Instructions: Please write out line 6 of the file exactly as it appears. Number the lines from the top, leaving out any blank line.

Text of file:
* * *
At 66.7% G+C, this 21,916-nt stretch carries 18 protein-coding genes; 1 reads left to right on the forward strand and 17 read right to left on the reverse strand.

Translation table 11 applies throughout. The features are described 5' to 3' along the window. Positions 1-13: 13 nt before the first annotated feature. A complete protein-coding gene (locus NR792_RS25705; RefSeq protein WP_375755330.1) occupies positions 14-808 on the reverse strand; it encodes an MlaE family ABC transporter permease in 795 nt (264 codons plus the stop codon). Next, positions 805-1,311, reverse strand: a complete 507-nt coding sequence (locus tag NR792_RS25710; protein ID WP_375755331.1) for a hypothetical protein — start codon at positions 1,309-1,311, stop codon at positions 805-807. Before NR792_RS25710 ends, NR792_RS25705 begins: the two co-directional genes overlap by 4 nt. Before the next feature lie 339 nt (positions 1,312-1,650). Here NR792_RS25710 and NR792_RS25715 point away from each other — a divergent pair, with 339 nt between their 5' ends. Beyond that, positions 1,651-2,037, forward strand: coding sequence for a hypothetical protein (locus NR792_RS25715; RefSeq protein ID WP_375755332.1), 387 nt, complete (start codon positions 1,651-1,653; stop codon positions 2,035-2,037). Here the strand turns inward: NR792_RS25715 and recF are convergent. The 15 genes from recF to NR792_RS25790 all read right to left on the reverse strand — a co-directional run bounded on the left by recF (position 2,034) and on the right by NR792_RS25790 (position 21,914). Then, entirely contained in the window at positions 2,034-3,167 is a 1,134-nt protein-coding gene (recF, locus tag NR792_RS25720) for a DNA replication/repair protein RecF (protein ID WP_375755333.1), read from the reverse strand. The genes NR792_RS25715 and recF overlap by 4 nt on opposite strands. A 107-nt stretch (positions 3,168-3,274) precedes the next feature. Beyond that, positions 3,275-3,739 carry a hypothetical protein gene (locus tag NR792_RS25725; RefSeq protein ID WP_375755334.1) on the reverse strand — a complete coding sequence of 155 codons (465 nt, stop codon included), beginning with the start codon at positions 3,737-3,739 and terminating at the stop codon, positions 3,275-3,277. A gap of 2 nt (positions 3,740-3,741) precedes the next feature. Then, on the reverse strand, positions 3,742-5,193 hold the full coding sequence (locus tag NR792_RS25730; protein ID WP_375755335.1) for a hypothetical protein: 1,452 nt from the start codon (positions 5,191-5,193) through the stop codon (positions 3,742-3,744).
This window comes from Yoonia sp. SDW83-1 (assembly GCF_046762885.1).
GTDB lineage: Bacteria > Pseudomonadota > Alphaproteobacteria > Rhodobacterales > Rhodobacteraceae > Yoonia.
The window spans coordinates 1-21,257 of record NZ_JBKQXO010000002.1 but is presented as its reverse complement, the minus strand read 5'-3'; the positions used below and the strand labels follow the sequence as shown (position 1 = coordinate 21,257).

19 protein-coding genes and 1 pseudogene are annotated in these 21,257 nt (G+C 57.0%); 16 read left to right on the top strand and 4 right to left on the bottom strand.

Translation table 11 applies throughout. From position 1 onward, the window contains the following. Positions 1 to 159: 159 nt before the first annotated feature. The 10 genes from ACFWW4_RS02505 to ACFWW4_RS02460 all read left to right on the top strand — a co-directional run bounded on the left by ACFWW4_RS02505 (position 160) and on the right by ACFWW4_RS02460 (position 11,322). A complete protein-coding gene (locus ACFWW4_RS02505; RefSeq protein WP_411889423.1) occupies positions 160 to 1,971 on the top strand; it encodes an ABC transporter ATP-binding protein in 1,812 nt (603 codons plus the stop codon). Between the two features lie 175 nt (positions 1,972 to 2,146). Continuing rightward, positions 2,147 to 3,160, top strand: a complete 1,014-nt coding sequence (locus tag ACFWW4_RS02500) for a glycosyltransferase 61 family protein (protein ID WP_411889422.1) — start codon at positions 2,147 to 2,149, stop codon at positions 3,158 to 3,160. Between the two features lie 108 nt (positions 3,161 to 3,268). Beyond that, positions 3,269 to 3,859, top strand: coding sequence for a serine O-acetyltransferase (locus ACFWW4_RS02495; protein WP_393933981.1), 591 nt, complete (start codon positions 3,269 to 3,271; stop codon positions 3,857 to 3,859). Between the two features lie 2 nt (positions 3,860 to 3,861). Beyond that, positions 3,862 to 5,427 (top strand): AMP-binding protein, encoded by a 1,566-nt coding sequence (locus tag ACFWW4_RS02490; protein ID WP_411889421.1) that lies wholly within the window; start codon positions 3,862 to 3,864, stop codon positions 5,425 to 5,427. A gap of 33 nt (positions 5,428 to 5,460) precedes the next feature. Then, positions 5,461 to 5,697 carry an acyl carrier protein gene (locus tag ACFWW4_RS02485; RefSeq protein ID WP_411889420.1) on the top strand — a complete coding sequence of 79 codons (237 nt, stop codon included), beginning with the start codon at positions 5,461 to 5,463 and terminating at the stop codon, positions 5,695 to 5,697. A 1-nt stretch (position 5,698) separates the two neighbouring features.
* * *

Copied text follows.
19 protein-coding genes and 1 pseudogene are annotated in these 21,257 nt (G+C 57.0%); 16 read left to right on the top strand and 4 right to left on the bottom strand.